This is a little illustration i made.
The black box is the original screening
the small red boxes are result 24x dim patches
the gray box is a 64x patch.
the different color boxes is an illustration on how the stride has to work

How did you calculate the number of patches?
According to the nn.Conv2d docs you should get 18*12*15=3240 patches:

c = 407
h = 301
w = 360
dilation = 1
padding = 0
kernel_size = 64
stride = 20

print((c + 2*padding - dilation * (kernel_size - 1) - 1) / stride + 1)
print((h + 2*padding - dilation * (kernel_size - 1) - 1) / stride + 1)
print((w + 2*padding - dilation * (kernel_size - 1) - 1) / stride + 1)

407/20 = 20
301/20 = 15
360/20 = 18

20x15x18 = 5400

I am using conv3d. a ct screening is not a 2 dimensional image it is a 3 dimensional voxel space. (nifti/dicom)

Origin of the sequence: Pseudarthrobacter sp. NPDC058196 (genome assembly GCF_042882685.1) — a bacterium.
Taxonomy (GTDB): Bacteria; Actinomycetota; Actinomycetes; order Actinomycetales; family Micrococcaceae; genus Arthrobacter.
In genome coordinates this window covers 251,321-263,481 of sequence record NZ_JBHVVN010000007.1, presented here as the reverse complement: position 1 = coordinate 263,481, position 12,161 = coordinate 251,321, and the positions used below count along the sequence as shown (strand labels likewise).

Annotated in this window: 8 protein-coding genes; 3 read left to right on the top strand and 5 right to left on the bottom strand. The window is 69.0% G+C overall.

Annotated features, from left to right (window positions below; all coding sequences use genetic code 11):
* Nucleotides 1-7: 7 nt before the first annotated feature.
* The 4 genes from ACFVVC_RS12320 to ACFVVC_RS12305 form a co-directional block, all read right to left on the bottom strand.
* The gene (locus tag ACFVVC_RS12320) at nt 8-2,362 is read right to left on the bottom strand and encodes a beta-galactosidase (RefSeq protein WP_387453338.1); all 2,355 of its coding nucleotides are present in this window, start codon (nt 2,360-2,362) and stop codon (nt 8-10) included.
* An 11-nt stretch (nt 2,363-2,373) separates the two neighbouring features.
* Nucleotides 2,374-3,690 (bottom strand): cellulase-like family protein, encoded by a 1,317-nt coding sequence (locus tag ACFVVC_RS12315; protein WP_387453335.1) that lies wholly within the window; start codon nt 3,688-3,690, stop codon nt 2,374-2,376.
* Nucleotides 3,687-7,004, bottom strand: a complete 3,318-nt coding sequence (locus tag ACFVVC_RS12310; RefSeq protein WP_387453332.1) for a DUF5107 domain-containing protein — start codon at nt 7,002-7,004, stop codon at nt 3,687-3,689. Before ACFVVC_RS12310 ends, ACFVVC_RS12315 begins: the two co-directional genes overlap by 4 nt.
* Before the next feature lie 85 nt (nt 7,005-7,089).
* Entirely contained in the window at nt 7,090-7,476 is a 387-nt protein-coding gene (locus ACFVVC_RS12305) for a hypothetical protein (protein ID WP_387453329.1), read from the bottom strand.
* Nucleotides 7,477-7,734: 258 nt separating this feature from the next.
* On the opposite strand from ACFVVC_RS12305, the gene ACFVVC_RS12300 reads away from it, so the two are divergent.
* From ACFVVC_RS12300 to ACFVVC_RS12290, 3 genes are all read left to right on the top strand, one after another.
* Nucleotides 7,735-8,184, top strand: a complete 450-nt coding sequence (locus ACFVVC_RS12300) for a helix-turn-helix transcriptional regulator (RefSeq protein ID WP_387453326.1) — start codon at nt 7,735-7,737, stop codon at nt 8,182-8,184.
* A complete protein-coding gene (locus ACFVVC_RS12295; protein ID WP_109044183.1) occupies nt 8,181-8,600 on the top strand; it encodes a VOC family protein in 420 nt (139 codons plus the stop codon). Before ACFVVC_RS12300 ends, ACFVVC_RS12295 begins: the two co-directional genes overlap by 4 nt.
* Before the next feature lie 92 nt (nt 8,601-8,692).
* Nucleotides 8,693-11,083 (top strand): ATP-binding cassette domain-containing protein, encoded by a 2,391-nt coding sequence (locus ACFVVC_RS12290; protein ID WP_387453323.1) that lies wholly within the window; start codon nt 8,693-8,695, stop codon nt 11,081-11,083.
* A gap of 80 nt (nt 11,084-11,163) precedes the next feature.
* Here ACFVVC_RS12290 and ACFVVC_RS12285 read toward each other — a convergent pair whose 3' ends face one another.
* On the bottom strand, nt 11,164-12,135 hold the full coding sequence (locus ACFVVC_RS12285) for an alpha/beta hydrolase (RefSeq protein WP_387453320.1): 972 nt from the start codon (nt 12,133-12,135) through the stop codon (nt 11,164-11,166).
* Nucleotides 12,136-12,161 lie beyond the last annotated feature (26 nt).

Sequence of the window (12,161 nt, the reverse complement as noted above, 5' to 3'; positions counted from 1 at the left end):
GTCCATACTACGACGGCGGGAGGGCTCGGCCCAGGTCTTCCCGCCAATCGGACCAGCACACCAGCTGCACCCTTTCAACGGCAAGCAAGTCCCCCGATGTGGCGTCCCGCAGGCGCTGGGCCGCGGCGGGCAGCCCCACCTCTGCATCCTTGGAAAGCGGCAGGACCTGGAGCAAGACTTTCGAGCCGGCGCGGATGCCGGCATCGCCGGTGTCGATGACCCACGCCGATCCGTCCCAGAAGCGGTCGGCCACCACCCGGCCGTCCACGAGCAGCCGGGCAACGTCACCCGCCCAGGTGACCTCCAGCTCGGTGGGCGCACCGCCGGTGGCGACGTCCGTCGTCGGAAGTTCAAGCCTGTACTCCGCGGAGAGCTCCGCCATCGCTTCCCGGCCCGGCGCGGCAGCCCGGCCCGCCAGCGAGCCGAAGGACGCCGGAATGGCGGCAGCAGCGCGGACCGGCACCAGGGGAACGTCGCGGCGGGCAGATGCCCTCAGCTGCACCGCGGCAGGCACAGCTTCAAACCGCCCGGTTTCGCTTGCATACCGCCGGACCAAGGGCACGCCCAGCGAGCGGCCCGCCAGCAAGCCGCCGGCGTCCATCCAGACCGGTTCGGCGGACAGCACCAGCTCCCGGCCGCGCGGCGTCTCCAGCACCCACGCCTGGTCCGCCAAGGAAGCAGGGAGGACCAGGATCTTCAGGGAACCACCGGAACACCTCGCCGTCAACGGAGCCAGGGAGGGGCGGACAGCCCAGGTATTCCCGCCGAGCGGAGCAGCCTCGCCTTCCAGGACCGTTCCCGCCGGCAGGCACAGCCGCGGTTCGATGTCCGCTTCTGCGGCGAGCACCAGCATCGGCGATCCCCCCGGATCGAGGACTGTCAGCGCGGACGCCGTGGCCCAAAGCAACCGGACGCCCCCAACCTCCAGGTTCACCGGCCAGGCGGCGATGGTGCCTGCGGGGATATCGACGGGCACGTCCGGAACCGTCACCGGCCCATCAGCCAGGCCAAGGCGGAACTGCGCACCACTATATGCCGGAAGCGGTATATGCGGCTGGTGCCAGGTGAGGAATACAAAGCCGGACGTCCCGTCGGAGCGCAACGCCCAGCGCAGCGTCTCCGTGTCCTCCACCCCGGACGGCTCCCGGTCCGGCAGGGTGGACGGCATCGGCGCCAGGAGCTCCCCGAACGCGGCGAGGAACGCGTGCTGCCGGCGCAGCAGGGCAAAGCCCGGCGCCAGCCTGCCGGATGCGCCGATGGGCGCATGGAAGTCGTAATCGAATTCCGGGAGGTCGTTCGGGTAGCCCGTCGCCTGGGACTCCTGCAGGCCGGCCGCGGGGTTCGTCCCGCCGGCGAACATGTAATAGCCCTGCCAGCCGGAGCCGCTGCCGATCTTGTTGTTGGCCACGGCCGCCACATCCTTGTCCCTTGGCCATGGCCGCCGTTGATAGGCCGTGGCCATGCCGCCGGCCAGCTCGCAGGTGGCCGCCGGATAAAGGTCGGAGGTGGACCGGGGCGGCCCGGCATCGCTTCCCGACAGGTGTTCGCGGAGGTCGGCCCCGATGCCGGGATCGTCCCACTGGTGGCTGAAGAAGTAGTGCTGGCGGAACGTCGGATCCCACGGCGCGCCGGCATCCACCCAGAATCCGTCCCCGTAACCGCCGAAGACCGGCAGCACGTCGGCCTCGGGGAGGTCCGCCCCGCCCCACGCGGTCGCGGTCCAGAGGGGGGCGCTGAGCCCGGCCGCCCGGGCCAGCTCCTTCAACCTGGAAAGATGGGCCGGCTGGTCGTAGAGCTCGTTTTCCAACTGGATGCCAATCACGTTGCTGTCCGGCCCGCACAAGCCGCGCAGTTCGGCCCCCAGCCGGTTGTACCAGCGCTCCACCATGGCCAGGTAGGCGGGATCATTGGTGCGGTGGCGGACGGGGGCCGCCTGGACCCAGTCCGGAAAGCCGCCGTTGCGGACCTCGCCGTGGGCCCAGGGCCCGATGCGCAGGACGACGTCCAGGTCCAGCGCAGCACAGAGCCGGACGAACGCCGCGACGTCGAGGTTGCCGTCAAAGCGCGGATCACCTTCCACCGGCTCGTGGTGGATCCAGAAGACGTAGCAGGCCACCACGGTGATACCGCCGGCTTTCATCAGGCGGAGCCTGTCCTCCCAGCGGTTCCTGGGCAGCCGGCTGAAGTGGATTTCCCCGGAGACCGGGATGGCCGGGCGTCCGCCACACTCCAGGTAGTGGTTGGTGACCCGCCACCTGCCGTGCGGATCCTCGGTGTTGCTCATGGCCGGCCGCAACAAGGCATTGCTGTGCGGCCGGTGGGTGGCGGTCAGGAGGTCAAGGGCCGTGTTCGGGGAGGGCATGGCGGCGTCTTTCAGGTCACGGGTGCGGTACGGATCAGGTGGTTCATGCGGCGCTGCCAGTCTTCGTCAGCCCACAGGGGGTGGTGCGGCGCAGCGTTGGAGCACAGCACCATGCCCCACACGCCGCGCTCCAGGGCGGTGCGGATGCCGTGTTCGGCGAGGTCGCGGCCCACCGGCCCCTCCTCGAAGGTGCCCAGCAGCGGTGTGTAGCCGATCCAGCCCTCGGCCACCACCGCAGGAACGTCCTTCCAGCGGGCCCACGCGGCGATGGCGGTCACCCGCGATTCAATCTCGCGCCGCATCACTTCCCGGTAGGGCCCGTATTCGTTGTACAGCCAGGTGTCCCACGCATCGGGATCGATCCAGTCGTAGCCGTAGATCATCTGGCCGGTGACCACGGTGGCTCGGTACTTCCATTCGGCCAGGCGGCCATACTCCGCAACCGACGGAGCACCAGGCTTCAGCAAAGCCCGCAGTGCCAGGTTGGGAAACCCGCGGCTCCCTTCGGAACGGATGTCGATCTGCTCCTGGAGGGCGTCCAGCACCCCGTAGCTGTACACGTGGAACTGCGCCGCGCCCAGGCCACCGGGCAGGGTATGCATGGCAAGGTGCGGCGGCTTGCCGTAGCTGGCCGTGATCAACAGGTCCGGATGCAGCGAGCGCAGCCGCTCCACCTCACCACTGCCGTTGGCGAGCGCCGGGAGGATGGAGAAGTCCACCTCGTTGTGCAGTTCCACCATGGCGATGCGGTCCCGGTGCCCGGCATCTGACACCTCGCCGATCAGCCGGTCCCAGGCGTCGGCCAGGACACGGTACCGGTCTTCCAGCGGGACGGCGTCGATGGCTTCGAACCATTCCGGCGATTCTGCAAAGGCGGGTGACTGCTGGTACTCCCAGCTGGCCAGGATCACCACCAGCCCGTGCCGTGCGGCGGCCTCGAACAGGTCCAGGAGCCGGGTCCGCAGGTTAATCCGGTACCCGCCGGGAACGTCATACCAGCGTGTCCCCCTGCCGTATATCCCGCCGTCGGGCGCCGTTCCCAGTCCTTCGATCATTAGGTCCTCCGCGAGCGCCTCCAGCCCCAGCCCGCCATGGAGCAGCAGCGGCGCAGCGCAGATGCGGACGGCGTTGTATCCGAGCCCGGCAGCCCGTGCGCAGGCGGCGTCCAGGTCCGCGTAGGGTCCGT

But as far as i can see x in your example is 3 dimensional(technically 4). So the problem is perhaps that you are only striding along 2 axis and not 3 ?

Only guessing and perhaps I am the one miss calculating.

Yeah, I assumed you are using a 3-dim medical image. That’s why I also used the “channel” dimension to create the patches. Otherwise the complete channels would be used in each 2-dim patch.

The size calculation would be the same for nn.Conv3d, but apparently I posted the definition for nn.Conv2d :wink:
Your calculations e.g. ignore the kernel size and assume some padding. Note that the “last” kernel might not fit into your input for a certain stride.

Hi ptrblck, I’ve been trying unfold, how would I get the batch size right? should I just feed the reshaped tensor with (num_patches_in_y *num_patches_in_x * batch_size, height, width, channel) shape?

Assuming you are using this code snippet, then you wouldn’t have to change anything besides assigning a different batch size to the input and view operation:

# changes needed
batch_size = 16
x = torch.randn(batch_size, 500, 500, 500)  # batch, c, h, w
patches_orig = patches_orig.view(batch_size, output_c, output_h, output_w)

since the code is not applying any operation on the batch dimension and thus keeps it equal.